Where the power is executed, creditors of the donee can lay claim to the appointed estate only to the extent that the donee's own estate is insufficient to satisfy their demands. Patterson & Co. v. Lawrence, 83 Georgia, 703, 708;
It is settled that (in the absence of statute) creditors have no redress in case of a failure to execute the power. Holmes v. Coghill, 7 Ves. 499, 507, affirmed, 12 Ves. 206, 214-215; Gilman v. Bell, 99 Illinois, 144, 150; Duncanson v. Manson, 3 App. D.C. 260, 273.
And, whether the power be or be not exercised, the property that was subject to appointment is not subject to distribution as part of the estate of the donee. If there be no appointment, it goes according to the disposition of the donor. If there be an appointment to volunteers, then, subject to whatever charge creditors may have against it, it goes not to the next of kin or the legatees of the donee, but to his appointees under the power.
It follows that the interest in question, not having been property of Mrs. Field at the time of her death, nor subject to distribution as part of her estate, was not taxable under clause (a).
We deem it equally clear that it was not within clause (b). That clause is the complement of (a), and is aptly descriptive of a transfer of an interest in decedent's own property in his lifetime, intended to take effect at or after his death. It cannot, without undue laxity of construction, be made to cover a transfer resulting from a testamentary execution by decedent of a power of appointment over property not his own.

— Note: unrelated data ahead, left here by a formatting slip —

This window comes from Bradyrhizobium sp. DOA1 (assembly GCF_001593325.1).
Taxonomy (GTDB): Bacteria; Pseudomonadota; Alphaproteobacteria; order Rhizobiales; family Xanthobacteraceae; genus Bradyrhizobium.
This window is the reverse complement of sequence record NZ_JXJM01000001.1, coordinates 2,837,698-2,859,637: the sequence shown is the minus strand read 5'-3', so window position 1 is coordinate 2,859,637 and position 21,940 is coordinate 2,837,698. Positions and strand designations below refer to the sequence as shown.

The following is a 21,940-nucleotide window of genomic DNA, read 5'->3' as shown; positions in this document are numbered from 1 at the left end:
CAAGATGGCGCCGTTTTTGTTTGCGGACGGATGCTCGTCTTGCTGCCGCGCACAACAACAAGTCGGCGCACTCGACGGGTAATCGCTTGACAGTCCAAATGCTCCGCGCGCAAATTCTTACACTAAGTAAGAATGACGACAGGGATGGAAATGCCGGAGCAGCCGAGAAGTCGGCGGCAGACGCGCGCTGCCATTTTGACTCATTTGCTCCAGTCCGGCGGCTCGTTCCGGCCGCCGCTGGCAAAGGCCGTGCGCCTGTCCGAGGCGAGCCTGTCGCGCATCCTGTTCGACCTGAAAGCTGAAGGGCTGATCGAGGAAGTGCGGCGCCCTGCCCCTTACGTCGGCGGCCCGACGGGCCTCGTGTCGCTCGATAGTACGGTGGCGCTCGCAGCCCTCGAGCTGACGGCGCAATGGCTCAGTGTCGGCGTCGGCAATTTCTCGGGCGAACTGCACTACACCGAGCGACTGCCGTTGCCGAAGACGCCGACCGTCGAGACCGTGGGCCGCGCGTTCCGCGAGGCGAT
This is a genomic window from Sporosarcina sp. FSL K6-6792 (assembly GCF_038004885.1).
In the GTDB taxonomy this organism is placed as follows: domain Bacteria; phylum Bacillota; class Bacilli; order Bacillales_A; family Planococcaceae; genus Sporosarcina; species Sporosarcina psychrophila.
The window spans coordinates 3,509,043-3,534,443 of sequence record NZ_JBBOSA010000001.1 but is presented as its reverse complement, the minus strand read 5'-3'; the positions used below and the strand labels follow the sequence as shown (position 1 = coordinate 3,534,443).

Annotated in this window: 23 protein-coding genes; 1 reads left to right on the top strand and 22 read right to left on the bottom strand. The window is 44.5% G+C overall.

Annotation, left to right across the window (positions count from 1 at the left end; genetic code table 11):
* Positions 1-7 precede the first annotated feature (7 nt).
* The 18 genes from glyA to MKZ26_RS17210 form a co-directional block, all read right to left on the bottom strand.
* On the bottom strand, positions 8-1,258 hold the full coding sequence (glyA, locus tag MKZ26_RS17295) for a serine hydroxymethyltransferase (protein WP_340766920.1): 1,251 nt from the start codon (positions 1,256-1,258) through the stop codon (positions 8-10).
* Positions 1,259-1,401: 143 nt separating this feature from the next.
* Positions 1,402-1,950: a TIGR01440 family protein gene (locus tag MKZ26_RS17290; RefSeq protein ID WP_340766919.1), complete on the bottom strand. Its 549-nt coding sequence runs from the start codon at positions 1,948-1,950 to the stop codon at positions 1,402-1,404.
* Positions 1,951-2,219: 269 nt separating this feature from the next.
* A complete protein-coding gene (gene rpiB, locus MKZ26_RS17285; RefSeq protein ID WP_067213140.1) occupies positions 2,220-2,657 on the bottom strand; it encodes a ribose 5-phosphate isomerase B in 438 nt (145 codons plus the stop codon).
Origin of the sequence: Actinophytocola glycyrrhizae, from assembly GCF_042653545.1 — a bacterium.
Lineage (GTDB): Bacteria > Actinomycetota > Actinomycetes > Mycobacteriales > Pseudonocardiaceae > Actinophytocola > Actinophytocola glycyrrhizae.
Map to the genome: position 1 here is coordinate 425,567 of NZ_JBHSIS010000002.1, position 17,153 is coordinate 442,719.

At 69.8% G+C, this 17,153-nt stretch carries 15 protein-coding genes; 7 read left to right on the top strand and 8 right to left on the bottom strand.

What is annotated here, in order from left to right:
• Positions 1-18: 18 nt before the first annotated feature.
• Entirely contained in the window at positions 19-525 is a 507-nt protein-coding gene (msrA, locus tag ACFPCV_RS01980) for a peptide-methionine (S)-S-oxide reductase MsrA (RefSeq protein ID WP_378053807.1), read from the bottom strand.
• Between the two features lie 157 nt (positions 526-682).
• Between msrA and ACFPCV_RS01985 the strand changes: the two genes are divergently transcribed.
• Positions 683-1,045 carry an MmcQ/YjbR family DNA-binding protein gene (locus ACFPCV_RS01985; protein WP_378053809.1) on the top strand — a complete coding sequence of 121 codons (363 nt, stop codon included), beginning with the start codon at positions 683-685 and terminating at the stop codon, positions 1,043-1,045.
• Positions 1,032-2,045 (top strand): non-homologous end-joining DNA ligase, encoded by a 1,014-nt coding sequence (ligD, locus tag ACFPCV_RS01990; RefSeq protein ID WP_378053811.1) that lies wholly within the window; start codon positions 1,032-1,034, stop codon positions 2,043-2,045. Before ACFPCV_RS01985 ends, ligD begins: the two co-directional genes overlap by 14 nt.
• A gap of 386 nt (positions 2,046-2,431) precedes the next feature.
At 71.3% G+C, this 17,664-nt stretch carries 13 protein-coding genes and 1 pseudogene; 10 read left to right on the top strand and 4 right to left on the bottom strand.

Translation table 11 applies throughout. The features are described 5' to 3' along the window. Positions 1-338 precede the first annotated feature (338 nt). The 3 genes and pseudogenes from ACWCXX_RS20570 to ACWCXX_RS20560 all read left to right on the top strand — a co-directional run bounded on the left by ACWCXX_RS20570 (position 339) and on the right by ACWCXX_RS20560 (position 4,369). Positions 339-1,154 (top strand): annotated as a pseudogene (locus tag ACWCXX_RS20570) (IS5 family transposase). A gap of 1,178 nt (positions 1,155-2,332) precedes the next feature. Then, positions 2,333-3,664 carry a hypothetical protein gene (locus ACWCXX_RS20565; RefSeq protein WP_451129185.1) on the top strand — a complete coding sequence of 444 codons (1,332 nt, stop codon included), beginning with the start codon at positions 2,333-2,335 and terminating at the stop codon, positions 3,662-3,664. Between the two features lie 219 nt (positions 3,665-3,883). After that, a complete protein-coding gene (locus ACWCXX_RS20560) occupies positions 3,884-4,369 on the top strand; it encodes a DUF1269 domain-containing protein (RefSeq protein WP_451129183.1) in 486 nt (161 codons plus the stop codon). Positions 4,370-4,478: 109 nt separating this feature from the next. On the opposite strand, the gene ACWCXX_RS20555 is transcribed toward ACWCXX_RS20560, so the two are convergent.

It would have been easy for Congress to express a purpose to tax property passing under a general power of appointment exercised by a decedent had such a purpose existed; and none was expressed in the act under consideration. In that of February 24, 1919, which took its place, the section providing how the value of the gross estate of the decedent shall be determined contains a clause precisely to the point [§ 402 (e), 40 Stat. 1097]: "To the extent of any property passing under a general power of
The tax in question being unsupported by the taxing act, the Court of Claims was right in awarding reimbursement.